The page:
Trial Court Properly Ordered Medical Marijuana Dispensary To Cease Its Operations Because The Dispensary Was Presumptively Prohibited As A Nonenumerated Use Under City’s Municipal Code

In City of Corona v. Naulls, (— Cal.Rptr.3d —, 2008 WL 2916627, Cal.App. 4 Dist., July 30, 2008), a California Court of Appeal considered whether a trial court properly granted a preliminary injunction that ordered a medical marijuana dispensary to cease and desist its operations. The Court of Appeal held that the injunction was properly issued because the operation of the dispensary was a nuisance.


Ronald Naulls applied for a business license in the City of Corona (“City”) for his business enterprise, Healing Nations Collective (“HNC”), which is a medical marijuana dispensary. The preprinted business license application form used by City states that the municipal code requires all businesses to pay a business tax, but that the payment of the tax does not authorize the applicant to do business within the City. The form states, “All Businesses must comply with all city codes and must have the Department of Planning approval.” On the application, Naulls listed the proposed business activity as “Misc. Retail.” City’s customer service representative, who issued Naulls a receipt that served as a temporary business license, stated that she would not have issued a business license if she had known that the true nature of the business was “to cultivate, store, sell, and distribute marijuana.”

Naulls eventually told City’s planning director that he wanted to operate a marijuana dispensary. Two days later, the planning director notified Naulls that operating a marijuana dispensary is not a permitted land use under City’s zoning laws. The director also informed Naulls that City had held a special meeting the day before and enacted a moratorium on medical marijuana dispensaries. City’s legal counsel later notified Naulls that, because HNC had been unlawfully established, it was not exempt even though his business license application was filed before the moratorium. City directed Naulls to cease distributing marijuana.

City filed a lawsuit “alleging that the use of the premises at which HNC was operating was a nuisance per se” under City’s municipal code because Naulls operated the business in contravention of code sections relating to business licenses and zoning regulations. City asked for a preliminary injunction. The trial court granted City’s motion for preliminary injunction finding that, “because any nonenumerated use is presumptively prohibited under City’s municipal code, the operation of HNC constituted a nuisance per se.” The court ordered Naulls to cease and desist operating HNC.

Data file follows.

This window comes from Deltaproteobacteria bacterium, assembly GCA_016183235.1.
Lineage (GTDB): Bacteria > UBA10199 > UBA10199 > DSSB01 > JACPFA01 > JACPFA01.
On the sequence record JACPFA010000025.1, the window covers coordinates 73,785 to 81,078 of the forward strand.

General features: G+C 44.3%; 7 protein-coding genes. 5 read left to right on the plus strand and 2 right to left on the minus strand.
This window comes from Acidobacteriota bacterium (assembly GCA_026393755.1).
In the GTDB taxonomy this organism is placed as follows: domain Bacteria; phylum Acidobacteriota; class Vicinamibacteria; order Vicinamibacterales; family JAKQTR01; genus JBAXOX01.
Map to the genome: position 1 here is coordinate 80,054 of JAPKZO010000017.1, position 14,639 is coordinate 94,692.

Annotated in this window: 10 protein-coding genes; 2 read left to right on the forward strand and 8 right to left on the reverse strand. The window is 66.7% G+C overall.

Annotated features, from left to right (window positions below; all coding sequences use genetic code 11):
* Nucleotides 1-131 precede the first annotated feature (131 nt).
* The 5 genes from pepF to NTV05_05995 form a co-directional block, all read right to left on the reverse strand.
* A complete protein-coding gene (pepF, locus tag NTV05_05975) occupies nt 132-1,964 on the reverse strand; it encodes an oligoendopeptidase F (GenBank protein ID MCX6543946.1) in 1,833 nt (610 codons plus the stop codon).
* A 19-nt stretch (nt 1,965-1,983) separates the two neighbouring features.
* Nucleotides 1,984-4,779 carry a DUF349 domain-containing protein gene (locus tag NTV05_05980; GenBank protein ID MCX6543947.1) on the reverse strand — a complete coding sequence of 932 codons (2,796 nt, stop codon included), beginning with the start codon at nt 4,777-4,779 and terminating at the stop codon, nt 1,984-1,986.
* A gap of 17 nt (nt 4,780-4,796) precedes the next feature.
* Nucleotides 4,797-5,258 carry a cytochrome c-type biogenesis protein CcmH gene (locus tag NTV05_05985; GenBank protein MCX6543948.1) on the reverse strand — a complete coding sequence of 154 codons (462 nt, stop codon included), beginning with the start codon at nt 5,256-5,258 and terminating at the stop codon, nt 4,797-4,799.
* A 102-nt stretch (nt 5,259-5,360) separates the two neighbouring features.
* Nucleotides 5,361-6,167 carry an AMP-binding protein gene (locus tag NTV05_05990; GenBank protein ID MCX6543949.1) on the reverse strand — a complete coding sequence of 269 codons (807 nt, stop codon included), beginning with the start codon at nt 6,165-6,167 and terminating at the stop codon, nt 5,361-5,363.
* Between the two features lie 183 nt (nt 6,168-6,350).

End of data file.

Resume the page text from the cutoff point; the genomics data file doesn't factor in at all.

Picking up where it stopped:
The sole issue before the Court of Appeal was the validity of the preliminary injunction. The Court of Appeal found that preliminary injunction was valid.

When Naulls applied for the business license, he failed to indicate that he intended to operate a medical marijuana dispensary. He described the business as miscellaneous retail. If he had provided City with the correct information on his application, City would have denied the application. Naulls failed to comply with City’s requirements because he failed to take any steps to obtain approval to sell medical marijuana before he opened HNC. Because he violated City’s municipal code, HNC constituted a nuisance per se.

HNC is located within City’s Specific Plan, which “lists all of the uses within each zoning district, including permitted and nonpermitted uses.” City must select the appropriate zoning category for a business. Selling and distributing medical marijuana is not listed among the classified uses. There is a miscellaneous category, which provides for similar uses that are not listed, but which may be permitted by determination of the Planning Commission. Now, the municipal code expressly prohibits medical marijuana dispensaries. However, before the express prohibition, a business owner would have been required to seek a determination from the Planning Commission as to whether a medical marijuana dispensary was an acceptable use.

Naulls, however, did not give correct information on his application. If he had given correct information, a business license would not have been issued, and he would have been forced to either request an amendment to the Specific Plan or get a similar use determination.

When Naulls began operating HNC, it was in violation of various sections of the municipal code. Municipal Code section 1.08.020 provides, in part, “any condition caused or permitted to exist in violation of any of the provisions of this code is a public nuisance and may be, by this city, abated as such.” Naulls and HNC created a nuisance per se under this section and City, therefore, had the right to abate that nuisance.

The court concluded, “where a particular use of land is not expressly enumerated in a city’s municipal code as constituting a permissible use, it follows that such use is impermissible.” Because the medical marijuana dispensary was not a permitted use, operating HNC was impermissible. HNC was a nuisance per se, and was subject to abatement under the municipal code.